Data presented here further substantiate the need for addressing and investigating potential transporter protein interactions when developing new drug therapies.
Mathers CD, Loncar D: Projections of global mortality and burden of disease from 2002 to 2030. PLoS Med 2006, 3: e442. 10.1371/journal.pmed.0030442
Bays H: Statin safety: an overview and assessment of the data–2005. Am J Cardiol 2006, 97: 6C-26C. 10.1016/j.amjcard.2005.12.006
Law M, Rudnicka AR: Statin safety: a systematic review. Am J Cardiol 2006, 97: 52C-60C.
Nichols GA, Koro CE: Does statin therapy initiation increase the risk for myopathy? An observational study of 32, 225 diabetic and nondiabetic patients. Clin Ther 2007, 29(8):1761-1770. 10.1016/j.clinthera.2007.08.022
Libby P: The forgotten majority: unfinished business in cardiovascular risk reduction. J Am Coll Cardiol 2005, 46: 1225-1228. 10.1016/j.jacc.2005.07.006
Bruckert E, Hayem G, Dejager S, Yau C, Bégaud B: Mild to moderate muscular symptoms with high-dosage statin therapy in hyperlipidemic patients–the PRIMO study. Cardiovasc Drugs Ther 2005, 19: 403-414. 10.1007/s10557-005-5686-z
Woodgate D, Chan CHM, Conquer JA: Cholesterol-lowering ability of a phytostanol softgel supplement in adults with mild to moderate hypercholesterolemia. Lipids 2006, 41: 127-132. 10.1007/s11745-006-5080-z
Pollak OJ: Reduction of blood cholesterol in man. Circulation 1953, 7: 702-706. 10.1161/01.CIR.7.5.702
Dempsey ME, Farquhar JW, Smith RE: The effect of beta sitosterol on the serum lipids of young men with arteriosclerotic heart disease. Circulation 1956, 14: 77-82. 10.1161/01.CIR.14.1.77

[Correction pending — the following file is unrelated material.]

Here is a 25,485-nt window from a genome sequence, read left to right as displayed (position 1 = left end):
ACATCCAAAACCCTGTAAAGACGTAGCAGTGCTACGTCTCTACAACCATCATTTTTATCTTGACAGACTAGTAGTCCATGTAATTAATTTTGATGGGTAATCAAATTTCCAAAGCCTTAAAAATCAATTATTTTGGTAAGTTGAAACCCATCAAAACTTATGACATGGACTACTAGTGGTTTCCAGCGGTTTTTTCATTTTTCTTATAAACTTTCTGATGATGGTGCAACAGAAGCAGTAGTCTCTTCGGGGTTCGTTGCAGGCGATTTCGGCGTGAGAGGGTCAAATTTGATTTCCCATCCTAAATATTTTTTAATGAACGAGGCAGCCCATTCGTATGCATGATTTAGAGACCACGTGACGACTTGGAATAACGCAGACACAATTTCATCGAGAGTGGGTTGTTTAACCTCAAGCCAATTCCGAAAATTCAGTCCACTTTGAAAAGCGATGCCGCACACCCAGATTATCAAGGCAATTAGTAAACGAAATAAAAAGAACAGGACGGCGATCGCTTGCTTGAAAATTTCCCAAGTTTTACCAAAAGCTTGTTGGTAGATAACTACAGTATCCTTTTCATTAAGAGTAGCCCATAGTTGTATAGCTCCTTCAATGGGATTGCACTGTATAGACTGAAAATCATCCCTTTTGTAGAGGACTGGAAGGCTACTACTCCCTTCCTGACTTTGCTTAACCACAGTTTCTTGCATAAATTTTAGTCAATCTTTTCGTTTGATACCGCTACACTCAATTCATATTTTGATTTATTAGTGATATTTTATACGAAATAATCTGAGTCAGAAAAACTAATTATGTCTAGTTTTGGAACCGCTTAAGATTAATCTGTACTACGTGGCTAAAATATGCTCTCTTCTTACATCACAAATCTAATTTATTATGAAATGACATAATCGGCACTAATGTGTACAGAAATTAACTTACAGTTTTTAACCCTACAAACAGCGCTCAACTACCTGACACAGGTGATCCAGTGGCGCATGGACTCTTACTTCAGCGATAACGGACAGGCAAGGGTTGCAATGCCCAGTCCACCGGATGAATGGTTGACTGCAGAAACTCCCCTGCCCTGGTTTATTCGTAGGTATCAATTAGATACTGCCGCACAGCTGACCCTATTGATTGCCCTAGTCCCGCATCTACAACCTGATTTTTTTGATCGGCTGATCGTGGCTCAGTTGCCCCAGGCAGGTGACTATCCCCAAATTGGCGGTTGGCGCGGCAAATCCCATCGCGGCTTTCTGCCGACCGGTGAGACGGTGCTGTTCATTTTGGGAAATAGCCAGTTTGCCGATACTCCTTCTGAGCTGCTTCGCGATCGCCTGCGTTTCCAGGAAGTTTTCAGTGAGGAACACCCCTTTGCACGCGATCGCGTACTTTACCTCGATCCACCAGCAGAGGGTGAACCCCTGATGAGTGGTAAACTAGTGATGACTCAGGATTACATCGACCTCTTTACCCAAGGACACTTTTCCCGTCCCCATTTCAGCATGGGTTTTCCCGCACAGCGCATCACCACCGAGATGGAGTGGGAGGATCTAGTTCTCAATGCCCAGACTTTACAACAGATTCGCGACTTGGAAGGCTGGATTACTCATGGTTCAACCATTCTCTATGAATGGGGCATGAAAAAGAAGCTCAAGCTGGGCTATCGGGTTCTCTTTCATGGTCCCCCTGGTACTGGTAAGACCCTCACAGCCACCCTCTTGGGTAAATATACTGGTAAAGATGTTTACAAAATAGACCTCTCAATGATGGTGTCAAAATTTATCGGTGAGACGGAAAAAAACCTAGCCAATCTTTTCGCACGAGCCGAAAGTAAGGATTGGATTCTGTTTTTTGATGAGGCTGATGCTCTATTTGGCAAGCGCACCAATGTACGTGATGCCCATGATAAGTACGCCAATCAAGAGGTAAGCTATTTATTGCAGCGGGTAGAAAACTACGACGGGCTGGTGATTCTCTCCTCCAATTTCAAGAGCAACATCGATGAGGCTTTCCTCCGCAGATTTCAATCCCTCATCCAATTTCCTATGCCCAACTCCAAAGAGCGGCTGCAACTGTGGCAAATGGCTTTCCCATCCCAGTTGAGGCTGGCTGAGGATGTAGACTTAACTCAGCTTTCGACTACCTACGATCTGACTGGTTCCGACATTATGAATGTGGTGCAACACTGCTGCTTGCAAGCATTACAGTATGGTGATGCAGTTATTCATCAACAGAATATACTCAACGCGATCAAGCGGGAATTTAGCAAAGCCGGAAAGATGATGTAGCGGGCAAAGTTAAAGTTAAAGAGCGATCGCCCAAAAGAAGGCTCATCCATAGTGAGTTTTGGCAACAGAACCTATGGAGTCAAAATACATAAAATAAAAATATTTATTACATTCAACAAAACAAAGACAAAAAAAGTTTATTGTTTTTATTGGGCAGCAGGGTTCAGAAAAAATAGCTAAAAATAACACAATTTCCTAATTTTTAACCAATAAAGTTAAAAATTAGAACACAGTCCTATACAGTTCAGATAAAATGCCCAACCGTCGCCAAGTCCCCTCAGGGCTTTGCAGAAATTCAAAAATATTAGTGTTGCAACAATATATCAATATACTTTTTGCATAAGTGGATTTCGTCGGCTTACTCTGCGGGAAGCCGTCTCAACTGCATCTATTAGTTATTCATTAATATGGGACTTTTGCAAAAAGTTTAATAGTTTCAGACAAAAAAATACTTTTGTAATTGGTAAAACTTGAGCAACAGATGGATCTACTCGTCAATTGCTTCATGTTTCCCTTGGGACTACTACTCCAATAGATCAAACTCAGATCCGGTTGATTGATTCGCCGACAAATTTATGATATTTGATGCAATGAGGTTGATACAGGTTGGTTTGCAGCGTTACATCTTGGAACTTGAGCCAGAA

Pollak OJ: Effect of plant sterols on serum lipids and atherosclerosis. Pharmacol Ther 1985, 31: 177-208. 10.1016/0163-7258(85)90022-1
Grundy SM: Stanol esters as a component of maximal dietary therapy in the National Cholesterol Education Program Adult Treatment Panel III report. Am J Cardiol 2005, 96: 47D-50D.
Kaneko E, Matsuda M, Yamada Y, Tachibana Y, Shimomura I, Makishima M: Induction of intestinal ATP-binding cassette transporters by a phytosterol-derived liver X receptor agonist. J Biol Chem 2003, 278: 36091-36098. 10.1074/jbc.M304153200
Batta AK, Xu G, Honda A, Miyazaki T, Salen G: Stigmasterol reduces plasma cholesterol levels and inhibits hepatic synthesis and intestinal absorption in the rat. Metabolism 2006, 55: 292-299. 10.1016/j.metabol.2005.08.024
Ng AW, Lukic T, Pritchard PHWK: Development of novel water-soluble phytostanol analogs: disodium ascorbyl phytostanyl phosphates (FM-VP4): preclinical pharmacology, pharmacokinetics and toxicology. Cardiovasc Drug Rev 2003, 21(3):151-168.
Ng AW, Lukic T, Pritchard PH, Wasan KM: Development and characterization of liposomal disodium ascorbyl phytostanyl phosphates (FM-VP4). Drug Dev Ind Pharm 2004, 30: 739-758. 10.1081/DDC-120039570
Wasan KM, Najafi S, Peteherych KD, Pritchard PH: Effects of a novel hydrophilic phytostanol analog on plasma lipid concentrations in gerbils. J Pharm Sci 2001, 90: 1795-1799. 10.1002/jps.1129
Méndez-González J, Süren-Castillo S, Calpe-Berdiel L, Rotllan N, Vázquez-Carrera M, Escolà-Gil JC, Blanco-Vaca F: Disodium ascorbyl phytostanol phosphate (FM-VP4), a modified phytostanol, is a highly active hypocholesterolaemic agent that affects the enterohepatic circulation of both cholesterol and bile acids in mice. Br J Nutr 2010, 103: 153-160. 10.1017/S0007114509991656
Lukic T, Wasan KM, Zamfir D, Moghadasian MH, Pritchard PH: Disodium ascorbyl phytostanyl phosphate reduces plasma cholesterol concentrations and atherosclerotic lesion formation in apolipoprotein E-deficient mice. Metabolism 2003, 52: 425-431. 10.1053/meta.2003.50084
Thornton SJ, Warburton C, Wasan KM, Kozlowski P: Treatment with a cholesterol absorption inhibitor (FM-VP4) reduces body mass and adipose accumulation in developing and pre-obese mice. Drug Dev Ind Pharm 2007, 33: 1058-1069. 10.1080/03639040601133746
Vissers MN, Trip MD, Pritchard PH, Tam P, Lukic T, de Sain-van der Velden MG, de Barse M, Kastelein JJP: Efficacy and safety of disodium ascorbyl phytostanol phosphates in men with moderate dyslipidemia. Eur J Clin Pharmacol 2008, 64: 651-661. 10.1007/s00228-008-0462-1